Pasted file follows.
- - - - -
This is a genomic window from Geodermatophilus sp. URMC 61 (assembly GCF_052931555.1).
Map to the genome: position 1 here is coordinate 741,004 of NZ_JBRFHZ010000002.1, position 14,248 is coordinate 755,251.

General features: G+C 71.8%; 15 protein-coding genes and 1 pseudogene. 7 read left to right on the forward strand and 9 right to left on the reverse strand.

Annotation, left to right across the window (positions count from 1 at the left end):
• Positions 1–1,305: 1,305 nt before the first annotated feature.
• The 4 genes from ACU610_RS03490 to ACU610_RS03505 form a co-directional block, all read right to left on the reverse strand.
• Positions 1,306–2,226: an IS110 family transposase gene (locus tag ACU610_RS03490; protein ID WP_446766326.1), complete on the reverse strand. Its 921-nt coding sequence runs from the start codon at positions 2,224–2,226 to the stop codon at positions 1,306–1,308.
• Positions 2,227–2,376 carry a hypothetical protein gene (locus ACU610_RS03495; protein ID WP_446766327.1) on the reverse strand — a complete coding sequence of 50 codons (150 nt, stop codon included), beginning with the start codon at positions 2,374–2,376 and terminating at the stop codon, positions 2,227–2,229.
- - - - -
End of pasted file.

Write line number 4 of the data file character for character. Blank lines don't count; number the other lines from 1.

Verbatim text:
Annotation, left to right across the window (positions count from 1 at the left end):